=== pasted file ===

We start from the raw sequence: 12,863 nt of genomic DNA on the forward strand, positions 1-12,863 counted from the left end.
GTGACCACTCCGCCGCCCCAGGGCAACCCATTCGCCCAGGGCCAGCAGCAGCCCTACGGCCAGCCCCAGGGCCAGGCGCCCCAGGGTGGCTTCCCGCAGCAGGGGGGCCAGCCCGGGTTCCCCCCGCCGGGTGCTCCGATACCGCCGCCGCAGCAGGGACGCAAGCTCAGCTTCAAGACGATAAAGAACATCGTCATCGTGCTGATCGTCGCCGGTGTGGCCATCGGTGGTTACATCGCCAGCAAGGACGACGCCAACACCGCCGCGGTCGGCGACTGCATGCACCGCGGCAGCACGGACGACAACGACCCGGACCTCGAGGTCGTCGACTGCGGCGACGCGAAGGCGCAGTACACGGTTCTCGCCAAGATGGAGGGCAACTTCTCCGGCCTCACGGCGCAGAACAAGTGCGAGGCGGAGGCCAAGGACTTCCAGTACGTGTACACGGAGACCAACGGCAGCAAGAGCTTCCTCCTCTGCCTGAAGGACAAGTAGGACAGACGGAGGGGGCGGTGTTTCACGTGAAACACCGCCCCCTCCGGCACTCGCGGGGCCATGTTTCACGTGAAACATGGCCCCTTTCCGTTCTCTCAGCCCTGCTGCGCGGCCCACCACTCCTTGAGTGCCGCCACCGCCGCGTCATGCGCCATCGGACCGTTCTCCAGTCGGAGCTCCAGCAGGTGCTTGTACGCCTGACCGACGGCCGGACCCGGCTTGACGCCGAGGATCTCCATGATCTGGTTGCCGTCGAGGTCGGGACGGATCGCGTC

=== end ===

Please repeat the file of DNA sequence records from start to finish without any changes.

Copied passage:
We start from the raw sequence: 12,863 nt of genomic DNA on the forward strand, positions 1-12,863 counted from the left end.
GTGACCACTCCGCCGCCCCAGGGCAACCCATTCGCCCAGGGCCAGCAGCAGCCCTACGGCCAGCCCCAGGGCCAGGCGCCCCAGGGTGGCTTCCCGCAGCAGGGGGGCCAGCCCGGGTTCCCCCCGCCGGGTGCTCCGATACCGCCGCCGCAGCAGGGACGCAAGCTCAGCTTCAAGACGATAAAGAACATCGTCATCGTGCTGATCGTCGCCGGTGTGGCCATCGGTGGTTACATCGCCAGCAAGGACGACGCCAACACCGCCGCGGTCGGCGACTGCATGCACCGCGGCAGCACGGACGACAACGACCCGGACCTCGAGGTCGTCGACTGCGGCGACGCGAAGGCGCAGTACACGGTTCTCGCCAAGATGGAGGGCAACTTCTCCGGCCTCACGGCGCAGAACAAGTGCGAGGCGGAGGCCAAGGACTTCCAGTACGTGTACACGGAGACCAACGGCAGCAAGAGCTTCCTCCTCTGCCTGAAGGACAAGTAGGACAGACGGAGGGGGCGGTGTTTCACGTGAAACACCGCCCCCTCCGGCACTCGCGGGGCCATGTTTCACGTGAAACATGGCCCCTTTCCGTTCTCTCAGCCCTGCTGCGCGGCCCACCACTCCTTGAGTGCCGCCACCGCCGCGTCATGCGCCATCGGACCGTTCTCCAGTCGGAGCTCCAGCAGGTGCTTGTACGCCTGACCGACGGCCGGACCCGGCTTGACGCCGAGGATCTCCATGATCTGGTTGCCGTCGAGGTCGGGACGGATCGCGTC